In addition to ticking off the merchant corporations, early 18th century pirates also won the ire of insurance companies. Yes, almost all of the pirate’s victims had insurance. So, a small-time merchant might be annoyed by being robbed, but it probably wouldn’t ruin him. This may even have figured into the motives of certain pirates. Even today, fleecing an insurance company doesn’t carry the social disapproval of a “real crime”.
Pirates, usually working-class guys who had been repeatedly screwed by “the system” stood up for themselves when they captured treasure. They did not turn their prizes over to governments or financial backers. They kept it for themselves, and often flaunted laws which said that only people of hereditary wealth could wear certain clothing or eat certain foods.
When the powers that be saw “peasants” acting like they had just as much right to nice clothing and good food as rich folks, they went berserk. “God” had decided that certain people deserved to be rich, and He had showed His choices by making those people rich himself. That uneducated men, with no family connections or social standing should suddenly proclaim that they had just as much money as the next guy overturned a world-view that had stood for millennia.
Of course, pirates were not the only ones who were fighting this fight. On land, people displaced by their landlords, workers whose wages had been reduced to below poverty wages, mistreated apprentices, and others combined into riotous mobs and fought for their rights.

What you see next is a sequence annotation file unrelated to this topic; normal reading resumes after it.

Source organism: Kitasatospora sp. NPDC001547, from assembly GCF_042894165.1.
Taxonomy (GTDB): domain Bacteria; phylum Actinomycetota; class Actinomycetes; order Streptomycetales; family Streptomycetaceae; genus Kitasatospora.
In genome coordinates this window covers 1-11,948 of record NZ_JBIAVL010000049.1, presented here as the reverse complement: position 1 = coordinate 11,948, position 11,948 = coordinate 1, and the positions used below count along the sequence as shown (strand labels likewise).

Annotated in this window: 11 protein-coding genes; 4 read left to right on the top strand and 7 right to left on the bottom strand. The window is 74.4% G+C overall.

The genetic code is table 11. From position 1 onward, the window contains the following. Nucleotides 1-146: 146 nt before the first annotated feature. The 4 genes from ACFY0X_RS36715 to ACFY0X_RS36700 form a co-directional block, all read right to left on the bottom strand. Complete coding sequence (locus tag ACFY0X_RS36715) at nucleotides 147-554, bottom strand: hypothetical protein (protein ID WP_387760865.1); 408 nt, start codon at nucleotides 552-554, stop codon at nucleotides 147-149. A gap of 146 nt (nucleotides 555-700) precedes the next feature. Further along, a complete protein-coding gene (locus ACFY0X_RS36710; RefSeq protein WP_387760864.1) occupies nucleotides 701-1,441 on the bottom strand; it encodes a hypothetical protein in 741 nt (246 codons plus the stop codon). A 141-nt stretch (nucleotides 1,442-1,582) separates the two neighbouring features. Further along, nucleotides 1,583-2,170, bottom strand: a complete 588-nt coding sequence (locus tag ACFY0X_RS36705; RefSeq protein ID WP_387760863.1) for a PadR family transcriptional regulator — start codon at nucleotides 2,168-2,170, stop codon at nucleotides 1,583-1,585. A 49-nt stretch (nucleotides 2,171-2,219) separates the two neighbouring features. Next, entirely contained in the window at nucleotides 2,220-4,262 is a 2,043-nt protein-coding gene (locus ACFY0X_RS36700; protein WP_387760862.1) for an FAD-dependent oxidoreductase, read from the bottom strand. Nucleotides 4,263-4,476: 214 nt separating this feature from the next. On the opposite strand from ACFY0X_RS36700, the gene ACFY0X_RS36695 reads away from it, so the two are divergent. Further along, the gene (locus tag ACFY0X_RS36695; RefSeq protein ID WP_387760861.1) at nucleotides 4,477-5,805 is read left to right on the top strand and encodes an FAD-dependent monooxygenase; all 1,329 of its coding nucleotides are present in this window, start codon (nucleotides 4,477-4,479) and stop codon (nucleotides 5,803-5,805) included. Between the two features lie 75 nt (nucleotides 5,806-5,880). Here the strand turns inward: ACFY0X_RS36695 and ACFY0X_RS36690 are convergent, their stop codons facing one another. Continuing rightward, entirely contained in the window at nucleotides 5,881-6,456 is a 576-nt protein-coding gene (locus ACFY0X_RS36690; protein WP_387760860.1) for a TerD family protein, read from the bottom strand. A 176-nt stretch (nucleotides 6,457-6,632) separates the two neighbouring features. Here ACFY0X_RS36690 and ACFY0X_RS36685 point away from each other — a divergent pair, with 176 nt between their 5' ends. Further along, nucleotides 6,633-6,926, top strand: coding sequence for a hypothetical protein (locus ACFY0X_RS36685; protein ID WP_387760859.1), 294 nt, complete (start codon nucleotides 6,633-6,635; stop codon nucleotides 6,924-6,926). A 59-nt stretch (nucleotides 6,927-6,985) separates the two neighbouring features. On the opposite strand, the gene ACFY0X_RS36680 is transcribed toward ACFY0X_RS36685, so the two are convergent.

The English government, influenced by the newly prosperous middle class, and by corporations and merchant associations, tried to control the lower classes by the use of harsher and harsher penalties, until well over two hundred crimes were punishable by death. It did not have much effect.
Being a pirate, helping pirates, and doing business with pirates was all illegal, but the penalties fell harshest on the deckhand level pirates that the authorities happened to catch. The authorities simply could not stand poor people who claimed to be just as good as the rich folks around them.
Many rich people still can’t. Statements like “Those laws don’t apply to us,” “Everyone can be rich if they just work hard enough,” and “Forty seven percent of people just want handouts,” prove that there’s nothing a rich person hates more than a poor person who wants to be equal.